Since the first commercial road transport vehicle hit the road, the quality and efficiency of electric lighting revolutionised the industry’s ability to run 24 hours a day. But, the days of relying on that old technological behemoth, the incandescent light bulb, are numbered as LED now lights the way.
Today’s technology-savvy market is noted for the speed with which it changes and evolves, and the field of illumination is no different. With a transport world focused on tare weight, return on investment and environmentally friendly performance, Edison’s life-changing invention has had to increasingly step aside as light emitting diodes – better known as LED – are further developed to take its place.
For instance, in Germany, lighting specialist Hella has now introduced a technology that is likely to boost the transition to LED in Europe’s heartland. In 2004, Hella first presented a range of LED-based lighting gear specifically designed for Europe’s demanding trailer industry and thus began reversing the notion that LED was a “techno trend” and instead, was a highly adaptable concept and is on its way to being more widely adopted. Based on its early experience, the company has developed and now unveiled a modular system named ‘EasyConn – Next Generation’.
As opposed to the first generation, the new system is not sealed by a permanent weld. Experience in the field has shown that a sealed unit is too expensive to run in the long term, says Jan-Hendrik Aschmann, Managing Director of Hella Trailer Systems. “If one function failed, you had to replace the entire unit instead of just changing one defective globe.”
Hella went back to the drawing board and developed a “conventional” solution based on a screwed lens covering individual modules that form the rear light. And, since all modules are suitable for both left and right use, they can be combined as required. Adaptability became the core quest.
“The idea is to simplify the transition to LED by adjusting the system to the service routine people are already used to,” says Aschmann. “In addition, using variable modules reduces complexity and stock inventory. But, the key advantage is the system’s interchangeability. You can exchange each module for a traditional globe light or vice versa and you can even run a combination of both and still use the same base and lens.”
Another feature meant to simplify the transition to LED technology is a new wiring system based on the acquainted plug-and-play idea. “It includes a second, independent circuit to connect additional features such as working lamps or interior lighting,” says Aschmann. “As a result, you don’t have to interfere in the main circuit anymore and the lamp itself will act as the distributor box.”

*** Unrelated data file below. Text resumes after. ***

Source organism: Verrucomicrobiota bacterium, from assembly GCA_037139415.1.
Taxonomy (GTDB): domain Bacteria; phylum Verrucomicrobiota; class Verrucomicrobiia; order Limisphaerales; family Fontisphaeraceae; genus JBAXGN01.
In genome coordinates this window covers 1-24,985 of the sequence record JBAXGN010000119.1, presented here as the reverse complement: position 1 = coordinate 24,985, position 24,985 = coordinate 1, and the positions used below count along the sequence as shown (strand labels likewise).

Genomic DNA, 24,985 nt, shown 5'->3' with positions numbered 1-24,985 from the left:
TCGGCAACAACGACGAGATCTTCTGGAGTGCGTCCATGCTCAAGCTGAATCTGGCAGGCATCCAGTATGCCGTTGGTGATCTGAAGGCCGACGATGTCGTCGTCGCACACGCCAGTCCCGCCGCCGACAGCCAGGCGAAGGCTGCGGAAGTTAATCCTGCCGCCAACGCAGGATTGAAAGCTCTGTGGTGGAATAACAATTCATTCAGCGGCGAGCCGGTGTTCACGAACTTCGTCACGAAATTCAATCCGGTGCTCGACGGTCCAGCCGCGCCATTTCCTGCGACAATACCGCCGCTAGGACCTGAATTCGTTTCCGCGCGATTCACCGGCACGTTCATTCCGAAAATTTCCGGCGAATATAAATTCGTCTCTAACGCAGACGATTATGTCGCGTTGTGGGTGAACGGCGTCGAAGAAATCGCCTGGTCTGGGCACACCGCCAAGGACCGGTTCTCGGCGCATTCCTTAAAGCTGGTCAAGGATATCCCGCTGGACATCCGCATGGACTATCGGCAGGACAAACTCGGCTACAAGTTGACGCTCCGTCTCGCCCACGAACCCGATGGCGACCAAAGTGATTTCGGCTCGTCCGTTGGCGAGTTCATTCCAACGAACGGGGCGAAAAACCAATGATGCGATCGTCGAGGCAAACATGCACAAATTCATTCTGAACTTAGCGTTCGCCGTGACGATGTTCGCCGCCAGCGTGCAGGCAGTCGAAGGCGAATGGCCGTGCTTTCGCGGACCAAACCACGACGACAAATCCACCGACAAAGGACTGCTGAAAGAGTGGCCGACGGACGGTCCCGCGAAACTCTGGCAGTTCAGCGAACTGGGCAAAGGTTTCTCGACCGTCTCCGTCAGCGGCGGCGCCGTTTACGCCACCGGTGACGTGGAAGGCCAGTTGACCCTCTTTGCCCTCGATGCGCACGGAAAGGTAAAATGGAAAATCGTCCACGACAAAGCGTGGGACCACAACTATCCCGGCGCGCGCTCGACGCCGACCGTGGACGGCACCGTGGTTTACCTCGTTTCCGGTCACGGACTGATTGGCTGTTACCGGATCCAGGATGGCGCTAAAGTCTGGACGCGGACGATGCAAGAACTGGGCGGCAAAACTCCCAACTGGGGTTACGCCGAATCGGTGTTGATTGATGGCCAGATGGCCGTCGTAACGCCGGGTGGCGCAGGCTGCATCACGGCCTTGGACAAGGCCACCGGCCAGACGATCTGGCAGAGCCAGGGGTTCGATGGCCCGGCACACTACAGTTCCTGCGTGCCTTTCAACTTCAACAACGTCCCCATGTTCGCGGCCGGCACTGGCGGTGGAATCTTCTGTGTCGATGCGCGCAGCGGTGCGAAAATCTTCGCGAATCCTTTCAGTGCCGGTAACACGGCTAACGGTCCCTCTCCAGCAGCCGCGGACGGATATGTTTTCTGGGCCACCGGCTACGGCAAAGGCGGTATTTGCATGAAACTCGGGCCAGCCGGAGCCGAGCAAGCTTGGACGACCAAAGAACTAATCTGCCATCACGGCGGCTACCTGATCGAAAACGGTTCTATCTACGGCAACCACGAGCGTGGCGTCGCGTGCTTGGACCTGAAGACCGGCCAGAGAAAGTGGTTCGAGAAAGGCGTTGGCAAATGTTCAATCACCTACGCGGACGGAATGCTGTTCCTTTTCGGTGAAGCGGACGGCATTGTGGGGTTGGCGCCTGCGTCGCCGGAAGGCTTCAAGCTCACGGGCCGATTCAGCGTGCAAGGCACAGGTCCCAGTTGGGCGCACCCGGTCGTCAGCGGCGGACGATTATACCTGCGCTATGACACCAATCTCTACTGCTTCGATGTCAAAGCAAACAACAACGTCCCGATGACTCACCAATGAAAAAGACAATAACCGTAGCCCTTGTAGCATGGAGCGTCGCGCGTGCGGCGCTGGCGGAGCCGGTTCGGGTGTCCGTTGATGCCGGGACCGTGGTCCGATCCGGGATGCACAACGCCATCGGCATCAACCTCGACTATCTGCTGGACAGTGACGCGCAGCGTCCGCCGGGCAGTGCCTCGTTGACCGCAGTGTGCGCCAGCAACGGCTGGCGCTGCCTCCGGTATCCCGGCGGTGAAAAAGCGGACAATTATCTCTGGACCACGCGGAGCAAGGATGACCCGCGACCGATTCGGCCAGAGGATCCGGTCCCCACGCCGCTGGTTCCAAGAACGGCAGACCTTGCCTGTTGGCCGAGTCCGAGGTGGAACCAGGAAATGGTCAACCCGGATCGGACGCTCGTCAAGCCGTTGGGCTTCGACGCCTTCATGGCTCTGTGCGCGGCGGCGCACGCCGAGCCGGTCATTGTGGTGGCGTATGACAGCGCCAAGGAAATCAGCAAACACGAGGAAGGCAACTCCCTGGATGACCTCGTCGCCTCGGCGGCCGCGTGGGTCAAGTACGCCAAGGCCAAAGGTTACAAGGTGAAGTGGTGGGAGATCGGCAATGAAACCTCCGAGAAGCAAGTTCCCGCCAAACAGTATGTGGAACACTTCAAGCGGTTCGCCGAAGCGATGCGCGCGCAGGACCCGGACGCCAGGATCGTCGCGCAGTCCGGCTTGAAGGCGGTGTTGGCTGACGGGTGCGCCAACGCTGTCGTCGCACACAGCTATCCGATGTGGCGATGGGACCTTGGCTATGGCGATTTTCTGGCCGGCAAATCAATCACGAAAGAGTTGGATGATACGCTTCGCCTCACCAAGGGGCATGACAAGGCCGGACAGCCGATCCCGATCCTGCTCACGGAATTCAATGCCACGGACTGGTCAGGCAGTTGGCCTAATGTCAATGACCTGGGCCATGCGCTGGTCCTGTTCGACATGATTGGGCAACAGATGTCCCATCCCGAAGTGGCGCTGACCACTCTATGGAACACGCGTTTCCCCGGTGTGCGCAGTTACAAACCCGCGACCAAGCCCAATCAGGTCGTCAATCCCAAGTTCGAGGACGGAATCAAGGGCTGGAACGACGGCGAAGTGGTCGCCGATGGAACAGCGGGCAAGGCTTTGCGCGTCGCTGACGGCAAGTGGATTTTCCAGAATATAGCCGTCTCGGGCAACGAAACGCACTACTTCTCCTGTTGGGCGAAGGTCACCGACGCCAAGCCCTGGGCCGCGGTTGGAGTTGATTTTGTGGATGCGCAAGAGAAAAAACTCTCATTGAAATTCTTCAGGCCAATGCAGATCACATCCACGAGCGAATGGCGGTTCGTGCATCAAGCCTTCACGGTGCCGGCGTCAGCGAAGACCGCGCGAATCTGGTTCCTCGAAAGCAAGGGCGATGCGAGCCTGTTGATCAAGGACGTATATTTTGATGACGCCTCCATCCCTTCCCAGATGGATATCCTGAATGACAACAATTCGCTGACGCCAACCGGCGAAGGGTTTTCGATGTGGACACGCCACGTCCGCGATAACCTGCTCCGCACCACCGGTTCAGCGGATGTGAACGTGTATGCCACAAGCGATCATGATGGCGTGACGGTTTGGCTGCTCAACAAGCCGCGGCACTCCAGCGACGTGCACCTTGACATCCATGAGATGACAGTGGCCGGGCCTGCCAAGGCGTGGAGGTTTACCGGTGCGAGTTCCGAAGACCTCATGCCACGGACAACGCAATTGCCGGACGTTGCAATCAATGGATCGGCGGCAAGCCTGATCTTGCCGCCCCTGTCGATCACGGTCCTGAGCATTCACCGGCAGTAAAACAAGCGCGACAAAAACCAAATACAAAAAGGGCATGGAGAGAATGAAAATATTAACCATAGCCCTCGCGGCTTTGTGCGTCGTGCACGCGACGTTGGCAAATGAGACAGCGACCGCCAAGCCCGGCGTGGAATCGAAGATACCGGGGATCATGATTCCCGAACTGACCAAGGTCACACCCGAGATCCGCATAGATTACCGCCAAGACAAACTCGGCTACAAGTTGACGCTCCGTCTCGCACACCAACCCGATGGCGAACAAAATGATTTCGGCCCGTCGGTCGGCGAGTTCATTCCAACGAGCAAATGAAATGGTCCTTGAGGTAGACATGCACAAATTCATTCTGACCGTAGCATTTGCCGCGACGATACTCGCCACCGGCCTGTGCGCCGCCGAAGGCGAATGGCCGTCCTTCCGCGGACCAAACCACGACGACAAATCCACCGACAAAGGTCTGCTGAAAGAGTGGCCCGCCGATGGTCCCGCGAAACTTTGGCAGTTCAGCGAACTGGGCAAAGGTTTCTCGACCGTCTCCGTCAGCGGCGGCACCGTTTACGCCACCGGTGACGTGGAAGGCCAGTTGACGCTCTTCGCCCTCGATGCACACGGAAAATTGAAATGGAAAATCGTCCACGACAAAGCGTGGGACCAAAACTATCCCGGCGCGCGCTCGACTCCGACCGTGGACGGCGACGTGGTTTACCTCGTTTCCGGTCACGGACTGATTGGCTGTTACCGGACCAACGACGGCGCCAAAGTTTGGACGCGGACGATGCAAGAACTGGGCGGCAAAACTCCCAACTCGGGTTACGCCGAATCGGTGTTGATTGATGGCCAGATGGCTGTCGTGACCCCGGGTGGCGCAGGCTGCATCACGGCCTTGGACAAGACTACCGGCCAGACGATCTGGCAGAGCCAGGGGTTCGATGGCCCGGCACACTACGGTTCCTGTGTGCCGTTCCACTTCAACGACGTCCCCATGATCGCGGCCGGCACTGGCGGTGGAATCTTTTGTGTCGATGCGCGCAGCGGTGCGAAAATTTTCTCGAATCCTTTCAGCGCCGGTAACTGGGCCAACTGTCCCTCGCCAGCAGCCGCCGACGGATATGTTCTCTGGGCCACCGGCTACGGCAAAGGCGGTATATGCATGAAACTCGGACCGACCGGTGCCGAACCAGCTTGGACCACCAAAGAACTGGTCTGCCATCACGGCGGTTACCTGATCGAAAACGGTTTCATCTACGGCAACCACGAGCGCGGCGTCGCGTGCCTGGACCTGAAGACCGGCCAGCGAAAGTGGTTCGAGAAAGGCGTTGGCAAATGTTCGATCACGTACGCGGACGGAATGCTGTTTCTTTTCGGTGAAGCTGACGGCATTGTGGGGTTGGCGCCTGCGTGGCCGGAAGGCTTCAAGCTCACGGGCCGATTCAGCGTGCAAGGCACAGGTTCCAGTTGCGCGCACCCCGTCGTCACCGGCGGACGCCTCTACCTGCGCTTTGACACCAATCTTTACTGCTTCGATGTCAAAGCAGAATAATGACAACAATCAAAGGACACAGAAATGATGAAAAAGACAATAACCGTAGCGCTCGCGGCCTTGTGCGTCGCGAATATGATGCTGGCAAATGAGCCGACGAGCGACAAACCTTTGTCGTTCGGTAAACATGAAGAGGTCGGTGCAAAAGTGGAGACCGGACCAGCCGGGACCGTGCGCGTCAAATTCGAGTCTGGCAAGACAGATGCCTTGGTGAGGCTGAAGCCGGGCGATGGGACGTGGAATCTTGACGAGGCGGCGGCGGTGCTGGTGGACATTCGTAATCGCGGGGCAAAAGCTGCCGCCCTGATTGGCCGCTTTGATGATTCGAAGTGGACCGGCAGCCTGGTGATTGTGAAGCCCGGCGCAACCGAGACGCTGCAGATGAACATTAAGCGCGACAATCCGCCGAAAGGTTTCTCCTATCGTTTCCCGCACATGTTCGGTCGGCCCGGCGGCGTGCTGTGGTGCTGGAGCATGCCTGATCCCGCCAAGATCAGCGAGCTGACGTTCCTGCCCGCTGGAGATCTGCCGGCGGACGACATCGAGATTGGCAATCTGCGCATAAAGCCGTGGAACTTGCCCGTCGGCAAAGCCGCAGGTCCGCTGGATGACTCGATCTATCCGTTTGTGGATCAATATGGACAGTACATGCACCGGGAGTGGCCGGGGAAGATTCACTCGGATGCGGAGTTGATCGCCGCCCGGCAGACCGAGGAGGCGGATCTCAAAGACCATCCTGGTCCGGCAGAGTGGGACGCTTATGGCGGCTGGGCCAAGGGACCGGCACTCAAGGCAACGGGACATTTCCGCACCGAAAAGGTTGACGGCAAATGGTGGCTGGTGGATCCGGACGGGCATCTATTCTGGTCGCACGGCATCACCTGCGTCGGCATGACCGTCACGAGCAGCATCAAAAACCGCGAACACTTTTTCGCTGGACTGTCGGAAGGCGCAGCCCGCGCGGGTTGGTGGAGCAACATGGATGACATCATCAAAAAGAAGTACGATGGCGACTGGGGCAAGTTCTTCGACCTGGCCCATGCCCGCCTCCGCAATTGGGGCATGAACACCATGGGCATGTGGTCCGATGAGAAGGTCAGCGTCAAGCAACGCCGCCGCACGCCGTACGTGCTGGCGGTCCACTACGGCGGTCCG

The combination of high technology and realistic pragmatism is likely to boost Hella’s presence in the OEM market, which has been at the forefront of the LED revolution ever since the system entered mass production. So far, though, Germany’s trailer manufacturing industry has been using LED-powered contour lights and side-marker lamps only, while rear light, stop light, reverse light and indicators are still dominated by the plain old light bulb.
But, in a sign of contemporary times, plus a recognition that some trailer companies are still in a transition phase when it comes to lighting, Hella is now offering the EasyConn concept in both full-LED and semi-LED configurations. The semi-LED hybrid is still using classic light bulbs for reverse light, fog light and indicators. “Demand for the full-LED version is still low, because it is a bit more expensive than the light bulb-version,” says Aschmann. “But, we can see a distinct cost advantage in the long run since light bulbs need to be changed quite often, resulting in extra downtime and labour cost.”
In addition, the lifetime of light emitting diodes is measured in tens of thousands of hours; they are rugged, yet classified as environmentally friendly; and their compact size allows a high flexibility in controlling the light with secondary optics.
“LEDs are no longer a trend and as a variable platform they are the best technological development in lighting history,” Aschmann says. “They use only small amounts of electricity, can deliver light in different colours, illuminate almost instantly, have a long life and are shock resistant.”
According to Hella, all LED lamps are manufactured from a new generation acrylic material with enhanced impact resistance and high tolerance to chemicals, salt spray and cleaning fluids for ultra-long service life. “Our LED lamps operate with up to 60 per cent less current draw than comparable globe lamps and are required to remain fully operational under severe cold, heat and humidity while being subjected to high levels of vibration,” says Aschmann.
It is no surprise that German trailer giant, Krone, has already embraced the new modular hybrid light. “Krone is the first OEM to offer the semi-LED solution and the plug-and-play wiring system as standard equipment,” says Georg Fink, Head of Sales, Hella Trailer Systems. In fact, industry insiders predict that Krone’s foray is the first step to superseding the traditional light bulb in Germany’s contested trailer manufacturing market. “Although the full-LED version is still optional, we sense a notable shift throughout the industry.”